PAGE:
As the famous slogan “Connecting People” indicates, a lot of the developments in novel technologies intensify the relationship between people without necessarily enhance technologies that are close to the nature of human beings. Recent paradigms, such as Cloud Computing that advances network infrastructure for data storage and resource sharing, or the Internet of Things that investigates the intelligence and awareness of objects involved in the network, provide such examples. With the help of advanced computational network paradigms, people tend to make themselves available online, which often manifests their willingness of placing almost everything (e.g., data, private information) on the Internet. This leads to the increasing dependency on more and more complex computer networking paradigms and associated techniques. Although considerable benefits are envisioned, issues concerning the survivability of humans in such environment, especially is emergency scenarios, remains a challenging issue.
The basic goal of independent computing is to study means, ways, mechanisms that prompts humans to be relatively independent of the Internet. These means, ways or mechanisms are also machines, but they should not be dependent entirely on the Internet (or clouds). In adisaster situation, such independence may become crucial for maintaining the minimum ability (support) of human beings.
The aim of the workshop is to investigate issues related to new computing paradigms, which can help to mitigate threats to human being and human society caused by their extensive dependence on the internet and computer networks. Our goal is to come up with potential solutions to such problems. Interdisciplinary issues are expected to be the focus of the workshop. Three major issues will be discussed: (1) How can humans be shielded from the potential damage caused by the excessive information overload through various computer and internet channels; (2) How can human beings survive if the infrastructures of network and information are significantly damaged due to natural disasters (e.g., earthquake, tsunami,) or caused by adversary human activity (e.g., hacking, terrorist attacks); and (3) How can human beings survive if the Internet or part of it becomes self-aware (e.g., using our data without permission, trying to control human behaviors, etc.), and turns against human beings;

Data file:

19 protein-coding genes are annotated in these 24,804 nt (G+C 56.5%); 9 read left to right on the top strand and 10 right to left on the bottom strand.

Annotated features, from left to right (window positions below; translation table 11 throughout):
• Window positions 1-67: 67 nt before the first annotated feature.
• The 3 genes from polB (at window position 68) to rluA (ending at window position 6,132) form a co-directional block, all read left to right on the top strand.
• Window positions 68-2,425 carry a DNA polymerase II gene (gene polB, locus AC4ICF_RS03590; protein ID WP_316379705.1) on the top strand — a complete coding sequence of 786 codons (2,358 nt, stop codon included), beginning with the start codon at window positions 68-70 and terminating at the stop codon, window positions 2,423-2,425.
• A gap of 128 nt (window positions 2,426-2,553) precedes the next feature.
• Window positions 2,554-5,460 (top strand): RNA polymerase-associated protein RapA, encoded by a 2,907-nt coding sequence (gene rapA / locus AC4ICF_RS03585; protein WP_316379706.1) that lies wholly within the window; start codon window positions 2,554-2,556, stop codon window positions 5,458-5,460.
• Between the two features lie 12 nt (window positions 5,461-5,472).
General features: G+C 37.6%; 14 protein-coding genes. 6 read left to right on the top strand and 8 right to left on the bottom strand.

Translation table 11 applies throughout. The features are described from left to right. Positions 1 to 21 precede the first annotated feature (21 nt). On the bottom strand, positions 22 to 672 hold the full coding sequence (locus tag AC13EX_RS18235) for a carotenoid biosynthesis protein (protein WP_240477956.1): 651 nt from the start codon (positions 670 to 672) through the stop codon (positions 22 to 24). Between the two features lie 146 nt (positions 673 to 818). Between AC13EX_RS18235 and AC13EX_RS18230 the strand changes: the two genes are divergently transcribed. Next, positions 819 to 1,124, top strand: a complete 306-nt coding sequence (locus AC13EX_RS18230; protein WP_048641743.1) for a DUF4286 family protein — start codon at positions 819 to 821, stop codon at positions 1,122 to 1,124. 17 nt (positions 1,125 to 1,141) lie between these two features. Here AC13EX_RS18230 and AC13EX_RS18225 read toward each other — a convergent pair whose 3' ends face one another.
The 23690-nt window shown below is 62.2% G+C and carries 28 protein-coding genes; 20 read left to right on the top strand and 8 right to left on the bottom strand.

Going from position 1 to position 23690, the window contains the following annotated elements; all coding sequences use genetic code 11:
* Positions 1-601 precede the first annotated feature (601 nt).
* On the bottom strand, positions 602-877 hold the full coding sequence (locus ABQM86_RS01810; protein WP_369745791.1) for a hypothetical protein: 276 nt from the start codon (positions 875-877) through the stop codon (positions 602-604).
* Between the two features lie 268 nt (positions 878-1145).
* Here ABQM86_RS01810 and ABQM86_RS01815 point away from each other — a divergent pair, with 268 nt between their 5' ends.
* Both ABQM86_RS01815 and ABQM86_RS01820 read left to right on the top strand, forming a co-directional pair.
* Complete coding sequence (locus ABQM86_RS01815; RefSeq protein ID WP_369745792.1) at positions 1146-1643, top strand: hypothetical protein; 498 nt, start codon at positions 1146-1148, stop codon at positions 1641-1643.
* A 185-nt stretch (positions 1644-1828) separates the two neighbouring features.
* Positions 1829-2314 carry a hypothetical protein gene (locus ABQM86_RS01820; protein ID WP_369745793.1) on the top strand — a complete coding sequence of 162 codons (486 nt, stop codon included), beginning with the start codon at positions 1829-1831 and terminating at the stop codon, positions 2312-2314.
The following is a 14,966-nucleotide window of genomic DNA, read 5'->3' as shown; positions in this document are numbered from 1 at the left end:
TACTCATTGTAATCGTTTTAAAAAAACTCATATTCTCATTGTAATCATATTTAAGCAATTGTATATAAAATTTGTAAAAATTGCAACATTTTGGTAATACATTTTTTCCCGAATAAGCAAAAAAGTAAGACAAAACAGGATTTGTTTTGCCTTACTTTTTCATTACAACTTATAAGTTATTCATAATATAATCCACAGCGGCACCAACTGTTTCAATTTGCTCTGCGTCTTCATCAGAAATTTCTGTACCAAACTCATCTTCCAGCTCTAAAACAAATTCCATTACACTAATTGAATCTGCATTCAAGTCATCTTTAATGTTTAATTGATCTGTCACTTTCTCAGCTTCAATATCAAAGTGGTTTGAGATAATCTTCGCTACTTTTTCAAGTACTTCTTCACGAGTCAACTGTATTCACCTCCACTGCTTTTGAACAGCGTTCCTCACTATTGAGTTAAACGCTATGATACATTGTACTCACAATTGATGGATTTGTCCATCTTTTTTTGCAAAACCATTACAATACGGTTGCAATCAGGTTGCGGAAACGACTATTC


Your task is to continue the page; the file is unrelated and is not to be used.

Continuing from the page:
Can we survive without internet?
Topics of interests:
A variety of perspectives will be taken into consideration to completely understand this emerging computing paradigm. Theme of the year entitles “Can we survive without internet?” investigates the ability at all levels (incl. fundamentals, techniques, and applications) between human and computer. Topics of interests include but are not limited to:
- Cross-disciplinary computing paradigms
- Understandings (infrastructure, framework, and etc.) of human-machine systems
- Understanding the impact of massive sensory information on human cognitive activity
- Methods towards definition between human and machine
- Human-machine or Machine-human scenarios analysis and design
- Human-awareness/intelligence versus Machine-awareness/intelligence
- Human-Machine sociology
- Applications, systems, and services
- Reliability, trust and security
- Computing for sustainability
All special session proposals containing a title of the special session, to which symposium it is proposed to, names, affiliations and email addresses of proposers, together with a description of aims and scope of the special session and a list of 6-10 potential contributors, should be sent to firstname.lastname@example.org.
Further information about special session proposals and a list of accepted special sessions can be found at:http://ssci2016.cs.surrey.ac.uk/Special%20Sessions.htm
University of Aizu, Japan
The University of Memphis, USA
Chaoyang University of Technology, Taiwan
Neil Y.(Yuwen) Yen
University of Aizu, Japan